Cannabis Poll

Even we’re tired of it, but it won’t go away.

An alert reader sent us a link to a story about a recent poll.
To be honest, The Prospect has had more on cannabis recently than we want to, and one more story is too many, but news happens when it does, so we’ll discuss this poll and all such polls.  It wasn’t a very good poll. About a thousand people were called on their phones and asked some questions about cannabis.

The poll is considered valid because it fits into the trends of recent polls; if the answers were very different, the poll would be tossed because it would be assumed the sample wasn’t property stratified. 

The poll contacted people by telephone and asked them questions. Here are a few things wrong with that methodology: 1. Not everyone has a phone; 2. Some people screen their calls; 3. Many people, and most sociologists, won’t answer telephone polls; 4. Busy people won’t take the time to answer; 5. But retired people will.

The corporation which paid for this poll created a headline that stated that most people in the US still don’t want to see cannabis legalized. This is supposed to tell us something, but we can’t be sure what. A dirty little secret of the art of predicting social trends is that most people do what most people do. Public opinion is the product of a complex process; a poll is like plunging a measuring stick into the flow to measure it. You can get a gross estimation of the depth, but only for that instant in time, and the first thing you’ll notice is that the measuring stick itself changes the flow of the water. Polls tell us where the water is flowing right now.

The corporation could have just as easily created the headline from the same poll that nearly 75% of people believe cannabis has a value as medicine. When you take the measuring stick out of the water, the wake effect from the stick stops. For a news agency, the purpose of the poll is to make new waves, new changes in the flow of public opinion. In this instance, the news agency decided that the big news was negative for pot: most Americans still don’t think it should be legalized.

But, if you look through the data a little farther, you’ll see that the preferences are sharply divided by age and political preference. The big news in the piece isn’t that the population is effectively controlled by twenty years and billions of dollars of government propaganda against cannabis and especially those who use it. The big news is that among Republicans, the party of "no", the party of hard headed chauvinistic law and order freaks, the party that hates individual freedom of speech but loves guns, hates people but loves corporations, among those people, more than half still believe that cannabis has medical benefit. That’s the headline: Against a massive tide of paid government hacks, a few people telling the truth have made a significant difference in public opinion.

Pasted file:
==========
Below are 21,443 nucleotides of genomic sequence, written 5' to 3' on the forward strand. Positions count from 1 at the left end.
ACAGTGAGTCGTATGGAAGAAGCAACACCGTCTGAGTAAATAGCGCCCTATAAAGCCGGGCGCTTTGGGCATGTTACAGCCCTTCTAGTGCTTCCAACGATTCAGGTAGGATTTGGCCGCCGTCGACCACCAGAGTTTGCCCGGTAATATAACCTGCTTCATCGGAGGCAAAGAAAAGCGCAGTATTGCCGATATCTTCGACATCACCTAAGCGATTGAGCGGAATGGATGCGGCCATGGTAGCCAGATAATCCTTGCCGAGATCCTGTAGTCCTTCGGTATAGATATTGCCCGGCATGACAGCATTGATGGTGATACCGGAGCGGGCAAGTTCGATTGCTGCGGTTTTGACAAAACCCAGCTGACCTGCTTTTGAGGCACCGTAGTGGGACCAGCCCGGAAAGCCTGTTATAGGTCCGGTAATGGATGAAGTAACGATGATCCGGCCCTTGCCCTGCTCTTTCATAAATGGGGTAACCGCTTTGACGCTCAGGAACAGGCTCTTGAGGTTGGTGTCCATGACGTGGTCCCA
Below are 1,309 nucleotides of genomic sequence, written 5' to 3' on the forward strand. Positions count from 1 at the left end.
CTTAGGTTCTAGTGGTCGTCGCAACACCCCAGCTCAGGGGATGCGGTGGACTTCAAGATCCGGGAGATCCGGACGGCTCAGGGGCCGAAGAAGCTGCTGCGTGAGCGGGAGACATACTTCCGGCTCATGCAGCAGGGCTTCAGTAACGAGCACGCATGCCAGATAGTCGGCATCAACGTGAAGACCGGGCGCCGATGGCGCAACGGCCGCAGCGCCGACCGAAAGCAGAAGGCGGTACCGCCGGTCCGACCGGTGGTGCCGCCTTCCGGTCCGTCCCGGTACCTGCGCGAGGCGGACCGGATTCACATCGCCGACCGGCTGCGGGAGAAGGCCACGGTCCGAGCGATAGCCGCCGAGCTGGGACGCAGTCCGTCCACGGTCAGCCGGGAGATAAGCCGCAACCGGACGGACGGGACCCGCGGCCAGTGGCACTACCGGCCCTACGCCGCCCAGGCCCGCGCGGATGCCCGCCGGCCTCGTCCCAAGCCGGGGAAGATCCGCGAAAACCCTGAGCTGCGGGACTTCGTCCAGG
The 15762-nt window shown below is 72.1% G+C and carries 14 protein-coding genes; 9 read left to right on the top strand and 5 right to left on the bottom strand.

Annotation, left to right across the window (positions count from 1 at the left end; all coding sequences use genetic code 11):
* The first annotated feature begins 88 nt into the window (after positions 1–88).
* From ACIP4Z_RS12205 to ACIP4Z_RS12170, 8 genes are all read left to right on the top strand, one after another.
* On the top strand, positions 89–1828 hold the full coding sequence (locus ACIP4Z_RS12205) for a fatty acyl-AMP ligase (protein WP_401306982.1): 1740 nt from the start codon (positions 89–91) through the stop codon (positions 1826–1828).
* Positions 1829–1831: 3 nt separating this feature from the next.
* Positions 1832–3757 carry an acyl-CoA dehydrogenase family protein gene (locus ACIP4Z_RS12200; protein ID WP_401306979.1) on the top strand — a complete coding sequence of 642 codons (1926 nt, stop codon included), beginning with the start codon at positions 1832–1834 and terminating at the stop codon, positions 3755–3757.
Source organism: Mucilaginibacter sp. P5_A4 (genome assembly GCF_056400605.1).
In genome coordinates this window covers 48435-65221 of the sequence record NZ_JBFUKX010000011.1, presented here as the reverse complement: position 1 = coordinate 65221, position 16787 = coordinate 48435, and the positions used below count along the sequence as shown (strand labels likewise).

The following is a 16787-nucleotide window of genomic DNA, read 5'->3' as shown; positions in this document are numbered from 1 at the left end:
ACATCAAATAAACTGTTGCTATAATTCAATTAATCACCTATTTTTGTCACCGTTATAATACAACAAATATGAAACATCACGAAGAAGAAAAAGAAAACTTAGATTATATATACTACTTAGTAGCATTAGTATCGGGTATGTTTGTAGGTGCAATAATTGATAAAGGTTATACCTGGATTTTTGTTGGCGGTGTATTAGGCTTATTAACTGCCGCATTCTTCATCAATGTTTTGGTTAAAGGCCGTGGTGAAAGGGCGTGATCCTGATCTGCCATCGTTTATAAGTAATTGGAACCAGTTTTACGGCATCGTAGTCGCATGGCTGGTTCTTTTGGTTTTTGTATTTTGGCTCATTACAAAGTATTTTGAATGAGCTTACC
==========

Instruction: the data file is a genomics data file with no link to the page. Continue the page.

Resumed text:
The more people who believe cannabis should be legalized, the more people will believe cannabis should be legalized. The more people know about this amazingly hardy and useful plant, the stronger pressure will become to legalize not only the drug form, but the far more important hemp form of the plant.

Should cannabis be legalized? While government employees continue to rail against the health risks and social dangers, the growing body of evidence is that it simply isn’t that dangerous and should be legalized. The government talking heads insist that there are too many drugs already available. Clearly they are right, let’s make alcohol illegal again, and make cannabis, a far, far safer drug, legal. But, prohibition against alcohol was even less successful than cannabis prohibition, so maybe government oppression isn’t the answer after all.

Below is a link to the survey, and links to other surveys, all of which show that the trend is towards legalization, taxation, and corporatization.

A P Poll

Want to know what the "druggies" are thinking? Go HERE:


Pro/con on medical pot:

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